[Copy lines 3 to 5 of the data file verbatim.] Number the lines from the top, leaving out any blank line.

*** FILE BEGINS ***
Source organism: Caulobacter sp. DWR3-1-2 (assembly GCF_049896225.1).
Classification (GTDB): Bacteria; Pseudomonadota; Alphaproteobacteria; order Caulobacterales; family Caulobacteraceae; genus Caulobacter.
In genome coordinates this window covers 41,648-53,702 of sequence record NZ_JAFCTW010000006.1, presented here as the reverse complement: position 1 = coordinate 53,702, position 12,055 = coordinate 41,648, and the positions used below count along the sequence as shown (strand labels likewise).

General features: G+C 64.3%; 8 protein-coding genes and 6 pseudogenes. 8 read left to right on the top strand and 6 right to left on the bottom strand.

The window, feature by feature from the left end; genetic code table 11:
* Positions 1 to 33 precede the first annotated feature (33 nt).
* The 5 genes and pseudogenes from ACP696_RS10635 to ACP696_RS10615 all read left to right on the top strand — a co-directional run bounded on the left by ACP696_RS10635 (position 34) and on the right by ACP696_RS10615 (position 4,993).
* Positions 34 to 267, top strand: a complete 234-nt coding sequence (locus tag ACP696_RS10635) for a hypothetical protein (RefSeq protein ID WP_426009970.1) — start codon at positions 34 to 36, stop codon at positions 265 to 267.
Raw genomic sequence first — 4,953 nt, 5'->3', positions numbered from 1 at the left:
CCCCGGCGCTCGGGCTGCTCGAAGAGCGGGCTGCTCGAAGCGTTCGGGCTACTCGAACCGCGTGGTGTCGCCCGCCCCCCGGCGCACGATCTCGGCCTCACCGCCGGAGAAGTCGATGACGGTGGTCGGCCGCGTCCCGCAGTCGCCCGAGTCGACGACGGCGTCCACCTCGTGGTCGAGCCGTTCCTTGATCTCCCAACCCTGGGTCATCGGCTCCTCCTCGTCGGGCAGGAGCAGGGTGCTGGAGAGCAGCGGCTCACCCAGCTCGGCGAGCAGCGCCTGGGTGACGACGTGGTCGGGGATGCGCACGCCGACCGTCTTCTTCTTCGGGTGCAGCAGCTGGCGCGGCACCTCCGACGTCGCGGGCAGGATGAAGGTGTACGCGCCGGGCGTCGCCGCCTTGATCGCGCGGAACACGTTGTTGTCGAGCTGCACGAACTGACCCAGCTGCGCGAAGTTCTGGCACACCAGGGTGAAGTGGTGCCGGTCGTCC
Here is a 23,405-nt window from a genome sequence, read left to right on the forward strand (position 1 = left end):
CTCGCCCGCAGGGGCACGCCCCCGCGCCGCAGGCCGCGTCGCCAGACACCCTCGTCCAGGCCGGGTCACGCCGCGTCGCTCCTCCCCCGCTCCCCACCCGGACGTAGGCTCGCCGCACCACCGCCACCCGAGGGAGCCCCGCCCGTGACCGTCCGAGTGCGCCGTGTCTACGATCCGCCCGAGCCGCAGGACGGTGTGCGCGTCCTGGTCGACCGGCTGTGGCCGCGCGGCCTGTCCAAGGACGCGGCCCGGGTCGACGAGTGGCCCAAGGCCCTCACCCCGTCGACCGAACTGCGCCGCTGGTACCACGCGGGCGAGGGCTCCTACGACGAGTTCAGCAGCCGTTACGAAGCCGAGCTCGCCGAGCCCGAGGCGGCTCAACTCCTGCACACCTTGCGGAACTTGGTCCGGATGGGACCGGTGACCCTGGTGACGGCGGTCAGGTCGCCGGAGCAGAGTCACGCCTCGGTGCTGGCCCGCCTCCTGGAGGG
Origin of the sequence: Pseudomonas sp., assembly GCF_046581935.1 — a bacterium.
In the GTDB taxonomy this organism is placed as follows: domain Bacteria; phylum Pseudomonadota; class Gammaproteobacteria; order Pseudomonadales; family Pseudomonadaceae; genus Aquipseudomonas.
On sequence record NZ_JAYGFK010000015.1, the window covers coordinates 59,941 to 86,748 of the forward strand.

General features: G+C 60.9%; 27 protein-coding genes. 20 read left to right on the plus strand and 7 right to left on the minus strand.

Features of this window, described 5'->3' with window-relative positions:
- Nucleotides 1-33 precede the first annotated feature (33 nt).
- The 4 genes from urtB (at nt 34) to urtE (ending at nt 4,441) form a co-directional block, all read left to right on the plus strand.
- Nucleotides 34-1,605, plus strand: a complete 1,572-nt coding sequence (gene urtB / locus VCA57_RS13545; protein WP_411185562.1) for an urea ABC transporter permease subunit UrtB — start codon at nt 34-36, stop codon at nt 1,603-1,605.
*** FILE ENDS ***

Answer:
In genome coordinates this window covers 41,648-53,702 of sequence record NZ_JAFCTW010000006.1, presented here as the reverse complement: position 1 = coordinate 53,702, position 12,055 = coordinate 41,648, and the positions used below count along the sequence as shown (strand labels likewise).

General features: G+C 64.3%; 8 protein-coding genes and 6 pseudogenes. 8 read left to right on the top strand and 6 right to left on the bottom strand.

The window, feature by feature from the left end; genetic code table 11: